With more than 2.1 million detected COVID-19 cases, South Africa accounts for 37% of Africa’s infections, according to Africa Centres for Disease Control and Prevention.
South Africa announced Friday it would start vaccinating people under 50 years old as the continent’s hardest-hit country buckles under a vicious third wave of COVID-19 infections driven by the Delta variant. The decision comes just two weeks after the government extended the country’s struggling vaccination campaign under 60s.
“We are aiming to start vaccinating the 35 to 49 age group from August 1,” acting Health Minister Mmamoloko Kubayi-Ngubane told a weekly media briefing.
With more than 2.1 million detected coronavirus cases, South Africa accounts for 37 per cent of the continent’s infections, followed far behind by Morocco and Tunisia with nine and eight per cent respectively, according to the Africa Centres for Disease Control and Prevention.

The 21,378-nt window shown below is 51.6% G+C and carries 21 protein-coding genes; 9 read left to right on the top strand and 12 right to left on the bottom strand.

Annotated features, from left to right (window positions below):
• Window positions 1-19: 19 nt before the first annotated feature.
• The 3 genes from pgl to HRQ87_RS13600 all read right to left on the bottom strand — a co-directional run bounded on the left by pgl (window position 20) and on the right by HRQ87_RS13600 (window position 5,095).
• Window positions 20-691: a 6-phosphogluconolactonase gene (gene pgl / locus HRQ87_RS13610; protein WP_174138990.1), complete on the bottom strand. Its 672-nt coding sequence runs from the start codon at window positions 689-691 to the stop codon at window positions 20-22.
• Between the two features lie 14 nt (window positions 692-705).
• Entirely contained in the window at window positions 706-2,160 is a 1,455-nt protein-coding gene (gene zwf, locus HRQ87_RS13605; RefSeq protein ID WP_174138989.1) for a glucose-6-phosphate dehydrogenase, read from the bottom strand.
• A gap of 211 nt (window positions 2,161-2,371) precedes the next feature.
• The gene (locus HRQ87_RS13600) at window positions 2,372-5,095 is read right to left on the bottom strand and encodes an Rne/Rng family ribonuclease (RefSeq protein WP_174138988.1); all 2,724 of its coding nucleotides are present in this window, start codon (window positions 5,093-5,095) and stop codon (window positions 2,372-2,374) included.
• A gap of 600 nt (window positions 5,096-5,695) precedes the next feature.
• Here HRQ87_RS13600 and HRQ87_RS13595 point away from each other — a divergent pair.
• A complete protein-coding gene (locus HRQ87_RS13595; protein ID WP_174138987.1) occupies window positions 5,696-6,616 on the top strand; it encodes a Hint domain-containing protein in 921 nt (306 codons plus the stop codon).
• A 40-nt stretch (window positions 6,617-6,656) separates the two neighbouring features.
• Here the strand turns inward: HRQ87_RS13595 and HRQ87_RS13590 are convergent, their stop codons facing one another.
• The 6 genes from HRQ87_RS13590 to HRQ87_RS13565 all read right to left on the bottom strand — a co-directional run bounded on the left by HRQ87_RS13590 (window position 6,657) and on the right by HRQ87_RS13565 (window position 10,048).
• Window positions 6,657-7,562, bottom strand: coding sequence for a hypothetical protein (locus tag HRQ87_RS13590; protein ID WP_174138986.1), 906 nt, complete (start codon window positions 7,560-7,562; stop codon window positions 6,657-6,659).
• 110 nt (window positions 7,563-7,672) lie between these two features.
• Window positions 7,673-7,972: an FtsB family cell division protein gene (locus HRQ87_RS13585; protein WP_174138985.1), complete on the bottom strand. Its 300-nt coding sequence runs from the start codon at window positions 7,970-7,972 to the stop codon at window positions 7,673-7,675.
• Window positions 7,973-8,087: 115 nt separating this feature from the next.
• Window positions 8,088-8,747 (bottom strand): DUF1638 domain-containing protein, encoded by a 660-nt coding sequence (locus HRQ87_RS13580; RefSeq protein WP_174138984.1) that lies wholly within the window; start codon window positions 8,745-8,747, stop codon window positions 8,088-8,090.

And infections are rapidly rising, with a pandemic-high 26,485 recorded on Saturday alone. On Thursday, it saw 22,910 new cases and 460 deaths, taking its total number of fatalities to 63,499.
Leading virologist Tulio de Oliveira told the briefing that the highly contagious Delta variant “is still fast spreading” in the country.
“We are not out the woods,” he said. “What’s happening in South Africa is happening is many countries that still have low vaccination rates.”
Around four million of South Africa’s 59 million population have received at least a first dose at one of nearly 2,600 vaccination sites.
“We have reached 5.6 per cent of the population, obviously way too little to reach heard immunity,” said Nicholas Crisp, the health ministry’s deputy director-general.
The government recently approved the use of Chinese vaccines Sinovac and Sinopharm, which joined the Pfizer-BioNTech and Johnson & Johnson jabs in the country’s rollout.
It is targeting a rate of 250,000 vaccinations daily.
(Except for the headline, this story has not been edited by our staff and is published from a syndicated feed.)